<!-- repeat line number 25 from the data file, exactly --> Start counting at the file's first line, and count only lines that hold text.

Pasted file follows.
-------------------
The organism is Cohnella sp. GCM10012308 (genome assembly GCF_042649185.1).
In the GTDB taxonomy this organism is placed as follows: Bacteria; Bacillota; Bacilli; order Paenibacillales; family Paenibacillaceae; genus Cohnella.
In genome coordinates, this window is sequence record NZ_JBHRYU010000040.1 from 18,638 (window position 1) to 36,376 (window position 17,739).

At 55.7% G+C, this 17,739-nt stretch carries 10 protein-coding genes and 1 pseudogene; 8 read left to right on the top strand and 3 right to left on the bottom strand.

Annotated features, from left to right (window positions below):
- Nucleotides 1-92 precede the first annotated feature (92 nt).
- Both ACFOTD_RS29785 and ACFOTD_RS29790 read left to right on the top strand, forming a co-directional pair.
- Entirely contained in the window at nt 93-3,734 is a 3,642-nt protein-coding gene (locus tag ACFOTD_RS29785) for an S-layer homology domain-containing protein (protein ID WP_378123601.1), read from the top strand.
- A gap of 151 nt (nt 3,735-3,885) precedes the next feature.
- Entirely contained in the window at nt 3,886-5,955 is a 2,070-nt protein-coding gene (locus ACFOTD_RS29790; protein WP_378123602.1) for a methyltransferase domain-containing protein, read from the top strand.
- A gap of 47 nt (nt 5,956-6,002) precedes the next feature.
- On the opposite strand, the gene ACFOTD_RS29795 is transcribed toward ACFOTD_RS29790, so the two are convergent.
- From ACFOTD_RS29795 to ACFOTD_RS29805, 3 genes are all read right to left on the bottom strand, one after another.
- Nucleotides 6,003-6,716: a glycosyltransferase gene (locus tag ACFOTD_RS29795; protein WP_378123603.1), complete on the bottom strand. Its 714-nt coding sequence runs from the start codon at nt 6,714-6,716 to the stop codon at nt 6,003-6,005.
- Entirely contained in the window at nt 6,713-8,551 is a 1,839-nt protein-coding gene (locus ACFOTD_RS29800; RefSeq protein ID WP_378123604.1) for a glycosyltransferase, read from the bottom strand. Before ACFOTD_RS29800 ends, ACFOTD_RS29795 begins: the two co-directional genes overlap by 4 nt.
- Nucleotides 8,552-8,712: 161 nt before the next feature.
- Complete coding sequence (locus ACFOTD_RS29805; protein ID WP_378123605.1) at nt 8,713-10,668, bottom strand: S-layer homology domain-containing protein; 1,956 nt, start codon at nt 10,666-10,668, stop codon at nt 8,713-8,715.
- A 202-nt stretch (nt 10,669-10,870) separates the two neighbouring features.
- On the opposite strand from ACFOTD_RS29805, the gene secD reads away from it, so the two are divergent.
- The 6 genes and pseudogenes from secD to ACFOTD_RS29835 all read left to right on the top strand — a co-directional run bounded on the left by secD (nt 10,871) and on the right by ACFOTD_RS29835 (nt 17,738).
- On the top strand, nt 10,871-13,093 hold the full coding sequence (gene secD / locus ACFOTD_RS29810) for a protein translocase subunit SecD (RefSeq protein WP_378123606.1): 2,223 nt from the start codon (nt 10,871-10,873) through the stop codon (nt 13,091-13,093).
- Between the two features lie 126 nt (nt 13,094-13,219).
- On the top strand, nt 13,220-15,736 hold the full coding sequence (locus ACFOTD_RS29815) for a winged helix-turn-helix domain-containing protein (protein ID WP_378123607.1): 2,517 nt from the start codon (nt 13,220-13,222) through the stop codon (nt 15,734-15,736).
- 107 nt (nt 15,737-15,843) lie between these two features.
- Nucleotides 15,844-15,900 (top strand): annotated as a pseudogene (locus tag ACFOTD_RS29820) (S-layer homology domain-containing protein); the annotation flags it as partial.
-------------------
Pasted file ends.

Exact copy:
- Nucleotides 15,844-15,900 (top strand): annotated as a pseudogene (locus tag ACFOTD_RS29820) (S-layer homology domain-containing protein); the annotation flags it as partial.